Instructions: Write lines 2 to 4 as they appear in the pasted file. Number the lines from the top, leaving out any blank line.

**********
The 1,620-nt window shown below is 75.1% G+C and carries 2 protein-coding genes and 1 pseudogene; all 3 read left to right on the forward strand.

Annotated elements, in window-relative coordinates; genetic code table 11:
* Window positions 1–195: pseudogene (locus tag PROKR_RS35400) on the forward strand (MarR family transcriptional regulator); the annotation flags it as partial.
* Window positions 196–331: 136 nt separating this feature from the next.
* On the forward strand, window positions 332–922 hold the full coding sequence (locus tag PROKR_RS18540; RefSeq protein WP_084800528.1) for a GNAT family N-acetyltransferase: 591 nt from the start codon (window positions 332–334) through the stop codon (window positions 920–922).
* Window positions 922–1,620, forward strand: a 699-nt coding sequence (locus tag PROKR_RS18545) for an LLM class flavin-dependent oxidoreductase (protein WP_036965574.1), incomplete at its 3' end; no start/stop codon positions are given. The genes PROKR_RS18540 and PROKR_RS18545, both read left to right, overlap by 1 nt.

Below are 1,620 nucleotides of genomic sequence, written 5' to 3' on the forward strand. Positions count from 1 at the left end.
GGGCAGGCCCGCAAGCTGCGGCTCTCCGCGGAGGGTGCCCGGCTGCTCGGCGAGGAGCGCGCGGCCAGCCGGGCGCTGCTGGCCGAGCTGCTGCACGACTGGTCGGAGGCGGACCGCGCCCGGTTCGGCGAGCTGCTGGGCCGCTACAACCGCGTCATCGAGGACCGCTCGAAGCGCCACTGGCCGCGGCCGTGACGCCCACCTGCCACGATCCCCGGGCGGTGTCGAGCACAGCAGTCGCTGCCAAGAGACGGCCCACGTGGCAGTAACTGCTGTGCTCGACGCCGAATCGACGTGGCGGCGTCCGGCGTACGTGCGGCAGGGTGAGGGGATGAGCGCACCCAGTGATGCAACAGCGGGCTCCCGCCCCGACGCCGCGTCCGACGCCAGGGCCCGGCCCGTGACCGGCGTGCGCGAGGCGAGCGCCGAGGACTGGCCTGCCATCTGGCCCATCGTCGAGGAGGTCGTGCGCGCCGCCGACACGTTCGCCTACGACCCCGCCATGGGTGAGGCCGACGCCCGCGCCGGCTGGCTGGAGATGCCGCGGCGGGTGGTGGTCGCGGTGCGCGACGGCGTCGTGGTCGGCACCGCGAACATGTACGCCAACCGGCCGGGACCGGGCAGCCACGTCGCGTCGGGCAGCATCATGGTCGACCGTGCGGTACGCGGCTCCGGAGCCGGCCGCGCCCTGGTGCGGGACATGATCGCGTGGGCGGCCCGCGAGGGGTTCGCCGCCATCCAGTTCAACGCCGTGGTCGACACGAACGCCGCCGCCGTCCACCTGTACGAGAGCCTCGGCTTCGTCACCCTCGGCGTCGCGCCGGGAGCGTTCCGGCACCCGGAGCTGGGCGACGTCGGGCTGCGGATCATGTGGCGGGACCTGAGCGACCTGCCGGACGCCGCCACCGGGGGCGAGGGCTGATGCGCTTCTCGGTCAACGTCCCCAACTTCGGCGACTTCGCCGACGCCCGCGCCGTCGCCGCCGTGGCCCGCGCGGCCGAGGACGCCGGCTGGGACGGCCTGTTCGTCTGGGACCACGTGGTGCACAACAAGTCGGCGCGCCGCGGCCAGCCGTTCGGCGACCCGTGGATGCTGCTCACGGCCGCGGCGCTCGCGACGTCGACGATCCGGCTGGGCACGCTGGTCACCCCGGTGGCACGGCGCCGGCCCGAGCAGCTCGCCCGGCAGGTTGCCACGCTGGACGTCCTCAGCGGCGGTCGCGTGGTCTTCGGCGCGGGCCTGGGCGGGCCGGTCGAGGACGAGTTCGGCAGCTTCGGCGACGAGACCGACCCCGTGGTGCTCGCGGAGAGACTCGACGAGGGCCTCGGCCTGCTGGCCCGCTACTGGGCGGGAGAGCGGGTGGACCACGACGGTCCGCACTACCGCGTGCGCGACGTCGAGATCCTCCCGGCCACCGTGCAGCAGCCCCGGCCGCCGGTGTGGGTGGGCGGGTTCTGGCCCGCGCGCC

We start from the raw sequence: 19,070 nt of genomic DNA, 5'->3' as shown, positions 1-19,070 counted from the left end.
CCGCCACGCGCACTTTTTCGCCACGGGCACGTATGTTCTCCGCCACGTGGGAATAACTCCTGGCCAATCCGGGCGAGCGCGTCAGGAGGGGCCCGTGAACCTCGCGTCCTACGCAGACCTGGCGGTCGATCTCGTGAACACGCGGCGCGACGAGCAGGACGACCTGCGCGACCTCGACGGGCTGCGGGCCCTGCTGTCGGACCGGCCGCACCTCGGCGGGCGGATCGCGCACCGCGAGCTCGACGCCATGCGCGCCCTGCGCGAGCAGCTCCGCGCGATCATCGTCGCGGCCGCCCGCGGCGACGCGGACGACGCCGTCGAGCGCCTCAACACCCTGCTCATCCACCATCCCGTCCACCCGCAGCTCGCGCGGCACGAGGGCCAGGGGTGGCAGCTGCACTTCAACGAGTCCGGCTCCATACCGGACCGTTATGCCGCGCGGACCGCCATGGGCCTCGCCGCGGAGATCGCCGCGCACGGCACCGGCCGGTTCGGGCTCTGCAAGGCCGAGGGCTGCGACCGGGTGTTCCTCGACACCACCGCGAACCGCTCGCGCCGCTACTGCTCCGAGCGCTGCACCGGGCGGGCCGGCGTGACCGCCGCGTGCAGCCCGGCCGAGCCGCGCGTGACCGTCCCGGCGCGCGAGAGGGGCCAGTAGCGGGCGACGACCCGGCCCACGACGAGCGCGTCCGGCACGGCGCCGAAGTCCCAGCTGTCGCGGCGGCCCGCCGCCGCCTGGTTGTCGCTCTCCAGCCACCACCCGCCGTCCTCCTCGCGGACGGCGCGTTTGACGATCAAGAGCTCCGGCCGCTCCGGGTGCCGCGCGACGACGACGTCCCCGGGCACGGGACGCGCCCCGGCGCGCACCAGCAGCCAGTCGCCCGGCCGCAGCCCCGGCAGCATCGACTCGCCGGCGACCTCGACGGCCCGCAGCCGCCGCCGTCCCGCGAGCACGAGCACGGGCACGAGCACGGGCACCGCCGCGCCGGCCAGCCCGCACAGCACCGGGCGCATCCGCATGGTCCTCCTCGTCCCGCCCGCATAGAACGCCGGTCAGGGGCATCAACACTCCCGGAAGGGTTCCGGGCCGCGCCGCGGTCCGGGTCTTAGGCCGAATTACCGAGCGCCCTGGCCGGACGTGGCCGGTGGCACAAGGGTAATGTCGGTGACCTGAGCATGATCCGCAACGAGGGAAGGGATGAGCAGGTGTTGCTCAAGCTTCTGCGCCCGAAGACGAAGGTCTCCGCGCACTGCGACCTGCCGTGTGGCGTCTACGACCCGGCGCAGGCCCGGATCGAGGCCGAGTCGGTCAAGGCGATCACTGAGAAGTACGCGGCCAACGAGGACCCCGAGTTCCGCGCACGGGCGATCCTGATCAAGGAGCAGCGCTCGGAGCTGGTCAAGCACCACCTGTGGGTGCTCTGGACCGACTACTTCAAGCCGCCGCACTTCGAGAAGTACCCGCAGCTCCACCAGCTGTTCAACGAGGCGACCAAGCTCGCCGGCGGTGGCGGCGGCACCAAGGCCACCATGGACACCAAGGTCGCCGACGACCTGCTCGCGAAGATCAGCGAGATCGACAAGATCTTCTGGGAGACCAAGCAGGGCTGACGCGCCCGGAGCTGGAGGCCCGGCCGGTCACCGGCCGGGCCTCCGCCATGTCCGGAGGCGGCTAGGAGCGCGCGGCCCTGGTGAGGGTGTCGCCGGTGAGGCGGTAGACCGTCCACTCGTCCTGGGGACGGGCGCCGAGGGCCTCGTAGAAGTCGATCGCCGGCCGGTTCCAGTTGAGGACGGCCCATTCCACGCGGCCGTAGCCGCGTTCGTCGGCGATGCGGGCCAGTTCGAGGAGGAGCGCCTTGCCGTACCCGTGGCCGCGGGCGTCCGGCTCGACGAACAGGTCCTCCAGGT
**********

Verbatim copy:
Annotated elements, in window-relative coordinates; genetic code table 11:
* Window positions 1–195: pseudogene (locus tag PROKR_RS35400) on the forward strand (MarR family transcriptional regulator); the annotation flags it as partial.
* Window positions 196–331: 136 nt separating this feature from the next.